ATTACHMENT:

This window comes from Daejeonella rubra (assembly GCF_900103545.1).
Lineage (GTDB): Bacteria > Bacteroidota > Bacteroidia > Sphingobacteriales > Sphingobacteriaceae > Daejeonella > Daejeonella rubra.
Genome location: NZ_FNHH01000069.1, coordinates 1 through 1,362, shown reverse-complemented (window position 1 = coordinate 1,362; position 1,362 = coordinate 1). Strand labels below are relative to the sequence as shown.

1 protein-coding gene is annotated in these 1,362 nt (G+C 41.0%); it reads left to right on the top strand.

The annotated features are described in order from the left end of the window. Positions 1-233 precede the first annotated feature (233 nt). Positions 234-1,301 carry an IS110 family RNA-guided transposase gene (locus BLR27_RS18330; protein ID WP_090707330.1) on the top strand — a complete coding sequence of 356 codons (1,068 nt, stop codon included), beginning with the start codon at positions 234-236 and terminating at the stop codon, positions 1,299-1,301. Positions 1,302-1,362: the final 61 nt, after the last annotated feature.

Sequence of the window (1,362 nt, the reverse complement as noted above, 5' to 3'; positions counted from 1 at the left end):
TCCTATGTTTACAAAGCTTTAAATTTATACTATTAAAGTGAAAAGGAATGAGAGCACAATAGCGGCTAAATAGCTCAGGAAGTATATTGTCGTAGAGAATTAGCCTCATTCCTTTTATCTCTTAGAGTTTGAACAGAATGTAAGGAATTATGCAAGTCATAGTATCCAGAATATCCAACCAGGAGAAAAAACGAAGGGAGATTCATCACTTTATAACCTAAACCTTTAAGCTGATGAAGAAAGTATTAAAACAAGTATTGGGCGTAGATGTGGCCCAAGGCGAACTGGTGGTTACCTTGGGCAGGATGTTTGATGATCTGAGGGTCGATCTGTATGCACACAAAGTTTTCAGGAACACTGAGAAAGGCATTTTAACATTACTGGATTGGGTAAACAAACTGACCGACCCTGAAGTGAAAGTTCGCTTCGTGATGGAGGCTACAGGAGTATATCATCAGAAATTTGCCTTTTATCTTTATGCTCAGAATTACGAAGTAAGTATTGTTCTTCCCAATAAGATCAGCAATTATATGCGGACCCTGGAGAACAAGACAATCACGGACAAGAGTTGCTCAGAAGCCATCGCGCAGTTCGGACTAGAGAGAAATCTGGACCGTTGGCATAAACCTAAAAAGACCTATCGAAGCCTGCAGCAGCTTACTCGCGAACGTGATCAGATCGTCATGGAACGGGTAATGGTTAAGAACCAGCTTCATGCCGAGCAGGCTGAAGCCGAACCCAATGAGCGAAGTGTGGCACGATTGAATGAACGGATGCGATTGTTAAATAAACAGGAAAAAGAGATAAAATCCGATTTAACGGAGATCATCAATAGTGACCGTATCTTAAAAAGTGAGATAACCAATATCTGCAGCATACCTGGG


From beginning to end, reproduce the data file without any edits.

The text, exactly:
This window comes from Daejeonella rubra (assembly GCF_900103545.1).
Lineage (GTDB): Bacteria > Bacteroidota > Bacteroidia > Sphingobacteriales > Sphingobacteriaceae > Daejeonella > Daejeonella rubra.
Genome location: NZ_FNHH01000069.1, coordinates 1 through 1,362, shown reverse-complemented (window position 1 = coordinate 1,362; position 1,362 = coordinate 1). Strand labels below are relative to the sequence as shown.

1 protein-coding gene is annotated in these 1,362 nt (G+C 41.0%); it reads left to right on the top strand.

The annotated features are described in order from the left end of the window. Positions 1-233 precede the first annotated feature (233 nt). Positions 234-1,301 carry an IS110 family RNA-guided transposase gene (locus BLR27_RS18330; protein ID WP_090707330.1) on the top strand — a complete coding sequence of 356 codons (1,068 nt, stop codon included), beginning with the start codon at positions 234-236 and terminating at the stop codon, positions 1,299-1,301. Positions 1,302-1,362: the final 61 nt, after the last annotated feature.

Sequence of the window (1,362 nt, the reverse complement as noted above, 5' to 3'; positions counted from 1 at the left end):
TCCTATGTTTACAAAGCTTTAAATTTATACTATTAAAGTGAAAAGGAATGAGAGCACAATAGCGGCTAAATAGCTCAGGAAGTATATTGTCGTAGAGAATTAGCCTCATTCCTTTTATCTCTTAGAGTTTGAACAGAATGTAAGGAATTATGCAAGTCATAGTATCCAGAATATCCAACCAGGAGAAAAAACGAAGGGAGATTCATCACTTTATAACCTAAACCTTTAAGCTGATGAAGAAAGTATTAAAACAAGTATTGGGCGTAGATGTGGCCCAAGGCGAACTGGTGGTTACCTTGGGCAGGATGTTTGATGATCTGAGGGTCGATCTGTATGCACACAAAGTTTTCAGGAACACTGAGAAAGGCATTTTAACATTACTGGATTGGGTAAACAAACTGACCGACCCTGAAGTGAAAGTTCGCTTCGTGATGGAGGCTACAGGAGTATATCATCAGAAATTTGCCTTTTATCTTTATGCTCAGAATTACGAAGTAAGTATTGTTCTTCCCAATAAGATCAGCAATTATATGCGGACCCTGGAGAACAAGACAATCACGGACAAGAGTTGCTCAGAAGCCATCGCGCAGTTCGGACTAGAGAGAAATCTGGACCGTTGGCATAAACCTAAAAAGACCTATCGAAGCCTGCAGCAGCTTACTCGCGAACGTGATCAGATCGTCATGGAACGGGTAATGGTTAAGAACCAGCTTCATGCCGAGCAGGCTGAAGCCGAACCCAATGAGCGAAGTGTGGCACGATTGAATGAACGGATGCGATTGTTAAATAAACAGGAAAAAGAGATAAAATCCGATTTAACGGAGATCATCAATAGTGACCGTATCTTAAAAAGTGAGATAACCAATATCTGCAGCATACCTGGG